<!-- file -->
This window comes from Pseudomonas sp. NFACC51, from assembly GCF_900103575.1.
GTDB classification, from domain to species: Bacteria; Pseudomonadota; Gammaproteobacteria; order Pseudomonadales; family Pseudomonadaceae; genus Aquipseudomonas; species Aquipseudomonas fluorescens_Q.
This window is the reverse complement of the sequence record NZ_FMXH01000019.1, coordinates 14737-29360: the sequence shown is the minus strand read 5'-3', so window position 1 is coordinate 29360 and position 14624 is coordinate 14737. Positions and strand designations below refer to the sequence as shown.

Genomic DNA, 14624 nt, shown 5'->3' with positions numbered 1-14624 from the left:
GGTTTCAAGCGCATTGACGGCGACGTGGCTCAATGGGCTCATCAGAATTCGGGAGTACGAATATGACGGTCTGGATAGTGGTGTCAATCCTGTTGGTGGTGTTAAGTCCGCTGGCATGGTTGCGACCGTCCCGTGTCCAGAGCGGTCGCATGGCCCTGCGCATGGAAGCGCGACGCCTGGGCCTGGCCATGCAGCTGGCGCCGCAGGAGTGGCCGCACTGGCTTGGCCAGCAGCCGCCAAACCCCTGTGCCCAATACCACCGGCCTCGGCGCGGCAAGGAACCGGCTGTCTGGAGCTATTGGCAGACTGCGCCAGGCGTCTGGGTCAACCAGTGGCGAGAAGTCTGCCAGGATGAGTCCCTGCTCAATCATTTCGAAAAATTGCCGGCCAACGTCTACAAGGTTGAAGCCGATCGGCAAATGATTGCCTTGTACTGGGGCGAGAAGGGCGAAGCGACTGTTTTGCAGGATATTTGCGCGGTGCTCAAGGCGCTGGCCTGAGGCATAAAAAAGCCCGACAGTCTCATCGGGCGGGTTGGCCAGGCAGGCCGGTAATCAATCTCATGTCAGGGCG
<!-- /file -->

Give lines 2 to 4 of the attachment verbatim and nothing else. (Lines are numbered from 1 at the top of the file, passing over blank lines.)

GTDB classification, from domain to species: Bacteria; Pseudomonadota; Gammaproteobacteria; order Pseudomonadales; family Pseudomonadaceae; genus Aquipseudomonas; species Aquipseudomonas fluorescens_Q.
This window is the reverse complement of the sequence record NZ_FMXH01000019.1, coordinates 14737-29360: the sequence shown is the minus strand read 5'-3', so window position 1 is coordinate 29360 and position 14624 is coordinate 14737. Positions and strand designations below refer to the sequence as shown.

Genomic DNA, 14624 nt, shown 5'->3' with positions numbered 1-14624 from the left: